THE IVORY CRISIS
Tanzania — best known for its snow-capped Mount Kilimanjaro, numerous national parks and game reserves, and the famous annual wildebeest migration — is home to a vast array of wildlife. The country has dedicated thousands of square kilometers (over 20% of its land) to protect this natural heritage: Tanzania boasts 16 national parks — including Ruaha, Serengeti and Tarangire — the Ngorongoro Conservation Area and 17 game reserves, including the Selous. Yet despite ongoing conservation efforts, the country is now poised to lose one of its most recognized and valued resources: the African elephant.
Growing affluence in Asia has produced a new class of ivory consumers who have reignited demand and stimulated the illegal ivory trade, resulting in an escalating poaching crisis. A study published in July 2014 found that more than 100,000 elephants were illegally killed in Africa between 2010 and 2012 — ~33,630 each year. The African forest elephant in particular has suffered a drastic decline in its population: In February 2014, scientists announced that 65% of forest elephants were poached between 2002 and 2013, leaving 95% of the forests of the Democratic Republic of Congo devoid of elephants. Home to one of the largest concentrations of African elephants on the continent, Tanzania has emerged as a poaching hotspot. A recent report suggests that Tanzania is “the largest source of poached ivory in the world.” Between 2009 and 2011, “Tanzania was the country of export for 37% of large ivory seizures.” Domestically, the country seized nearly 20 tons of ivory between 2010 and 2013. A single elephant can generate USD1.6 million in tourism revenue if left to live out its normal lifespan, while its ivory is only worth an estimated USD2,800 to a local trader and even less to a poacher. In Ruaha National Park, villagers have been offered the equivalent of USD10 per tusk.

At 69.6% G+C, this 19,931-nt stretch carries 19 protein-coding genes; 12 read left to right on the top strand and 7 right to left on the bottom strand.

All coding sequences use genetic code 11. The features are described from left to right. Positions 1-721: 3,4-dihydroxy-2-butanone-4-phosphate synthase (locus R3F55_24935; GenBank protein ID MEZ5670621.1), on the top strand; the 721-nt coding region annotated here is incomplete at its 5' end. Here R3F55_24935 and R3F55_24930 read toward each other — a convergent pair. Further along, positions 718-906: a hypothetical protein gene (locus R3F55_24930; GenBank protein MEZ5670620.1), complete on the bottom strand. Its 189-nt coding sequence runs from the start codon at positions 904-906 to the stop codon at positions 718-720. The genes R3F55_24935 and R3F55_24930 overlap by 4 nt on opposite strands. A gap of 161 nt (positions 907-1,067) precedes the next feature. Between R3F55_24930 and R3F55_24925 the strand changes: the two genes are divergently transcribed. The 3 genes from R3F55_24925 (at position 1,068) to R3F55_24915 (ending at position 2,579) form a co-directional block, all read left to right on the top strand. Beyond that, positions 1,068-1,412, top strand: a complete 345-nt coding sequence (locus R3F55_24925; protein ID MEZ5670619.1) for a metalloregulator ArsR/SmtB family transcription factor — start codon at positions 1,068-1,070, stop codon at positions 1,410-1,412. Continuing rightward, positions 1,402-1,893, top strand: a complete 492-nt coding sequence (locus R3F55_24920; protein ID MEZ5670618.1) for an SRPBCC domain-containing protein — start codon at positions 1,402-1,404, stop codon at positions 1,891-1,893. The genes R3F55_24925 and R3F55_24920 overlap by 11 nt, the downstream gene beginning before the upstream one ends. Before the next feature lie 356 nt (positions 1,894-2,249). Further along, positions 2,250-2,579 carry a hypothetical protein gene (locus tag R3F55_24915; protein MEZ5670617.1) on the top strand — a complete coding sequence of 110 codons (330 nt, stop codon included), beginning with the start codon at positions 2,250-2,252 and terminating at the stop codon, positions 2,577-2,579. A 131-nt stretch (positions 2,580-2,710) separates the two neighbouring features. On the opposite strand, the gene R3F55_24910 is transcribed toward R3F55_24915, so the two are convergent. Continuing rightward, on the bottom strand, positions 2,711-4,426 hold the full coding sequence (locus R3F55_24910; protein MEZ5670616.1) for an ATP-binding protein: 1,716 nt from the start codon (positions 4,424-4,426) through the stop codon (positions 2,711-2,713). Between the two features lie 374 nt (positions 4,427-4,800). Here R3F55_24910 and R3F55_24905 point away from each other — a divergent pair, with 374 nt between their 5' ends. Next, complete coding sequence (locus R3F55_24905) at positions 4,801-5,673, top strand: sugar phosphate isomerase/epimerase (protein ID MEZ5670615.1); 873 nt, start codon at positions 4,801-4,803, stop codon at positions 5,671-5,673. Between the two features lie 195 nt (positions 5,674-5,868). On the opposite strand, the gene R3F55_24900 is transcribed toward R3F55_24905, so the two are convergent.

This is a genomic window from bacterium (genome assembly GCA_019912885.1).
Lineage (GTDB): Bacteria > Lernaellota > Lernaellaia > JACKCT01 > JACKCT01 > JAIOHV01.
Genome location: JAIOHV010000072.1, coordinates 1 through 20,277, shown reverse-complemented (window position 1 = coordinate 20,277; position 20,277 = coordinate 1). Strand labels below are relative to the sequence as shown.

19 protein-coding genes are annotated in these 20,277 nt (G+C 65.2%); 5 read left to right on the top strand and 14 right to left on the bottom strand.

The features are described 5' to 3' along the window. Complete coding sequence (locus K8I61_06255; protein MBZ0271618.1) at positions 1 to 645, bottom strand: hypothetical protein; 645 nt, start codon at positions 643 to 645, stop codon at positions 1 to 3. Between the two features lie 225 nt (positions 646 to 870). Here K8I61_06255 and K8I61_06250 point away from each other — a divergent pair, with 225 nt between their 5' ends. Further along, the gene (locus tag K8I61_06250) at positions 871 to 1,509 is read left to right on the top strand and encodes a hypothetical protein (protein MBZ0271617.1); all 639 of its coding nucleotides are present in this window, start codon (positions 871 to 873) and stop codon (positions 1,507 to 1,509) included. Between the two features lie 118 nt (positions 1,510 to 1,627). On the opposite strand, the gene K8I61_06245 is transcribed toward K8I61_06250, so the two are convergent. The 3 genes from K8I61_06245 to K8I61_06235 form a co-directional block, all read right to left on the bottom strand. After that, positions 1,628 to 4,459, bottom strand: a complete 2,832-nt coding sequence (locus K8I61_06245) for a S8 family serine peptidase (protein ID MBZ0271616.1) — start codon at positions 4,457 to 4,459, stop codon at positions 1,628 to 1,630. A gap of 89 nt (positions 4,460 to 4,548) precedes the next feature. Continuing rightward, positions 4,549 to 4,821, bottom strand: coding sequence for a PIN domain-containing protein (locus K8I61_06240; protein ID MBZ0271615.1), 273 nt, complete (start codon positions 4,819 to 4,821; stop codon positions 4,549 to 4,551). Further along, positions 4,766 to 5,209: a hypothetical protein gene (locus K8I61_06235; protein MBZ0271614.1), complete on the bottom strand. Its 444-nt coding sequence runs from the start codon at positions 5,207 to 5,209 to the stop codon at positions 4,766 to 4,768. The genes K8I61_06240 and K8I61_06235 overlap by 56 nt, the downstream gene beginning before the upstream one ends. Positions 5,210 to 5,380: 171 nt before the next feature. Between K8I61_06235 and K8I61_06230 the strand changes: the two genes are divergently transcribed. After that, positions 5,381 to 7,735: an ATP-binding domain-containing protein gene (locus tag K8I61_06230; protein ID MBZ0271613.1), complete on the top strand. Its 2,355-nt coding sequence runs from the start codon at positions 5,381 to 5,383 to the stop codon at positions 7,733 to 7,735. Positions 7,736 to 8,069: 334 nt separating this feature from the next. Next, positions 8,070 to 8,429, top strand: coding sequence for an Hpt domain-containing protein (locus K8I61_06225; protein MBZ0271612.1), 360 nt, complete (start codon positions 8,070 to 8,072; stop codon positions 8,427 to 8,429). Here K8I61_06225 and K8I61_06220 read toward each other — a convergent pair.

Tourism comprised 13% of Tanzania’s GDP in 2013, valued at USD3.7 billion and 12% in 2014, at USD4.1 billion. Travel and tourism generated 402,500 jobs (or up to about 1.2 million including transportation and other services) in the country that year. Given the average household size of 4.8 people, this means that almost 2 million people (or, more than 5 million people) were supported by tourism in 2013.
As keystone species, elephants also play a critical role in maintaining the health of ecosystems. They dig waterholes that sustain other animals and humans; they clear the landscape of trees and thorny bushes, creating grasslands for use by grazing species; their dung acts as a fertilizer, providing nutrients to the soil; they disperse seeds and at times their digestive system is the sole defining factor as to whether a seed will germinate. Without elephants, biodiversity and the health of ecosystems would be impoverished...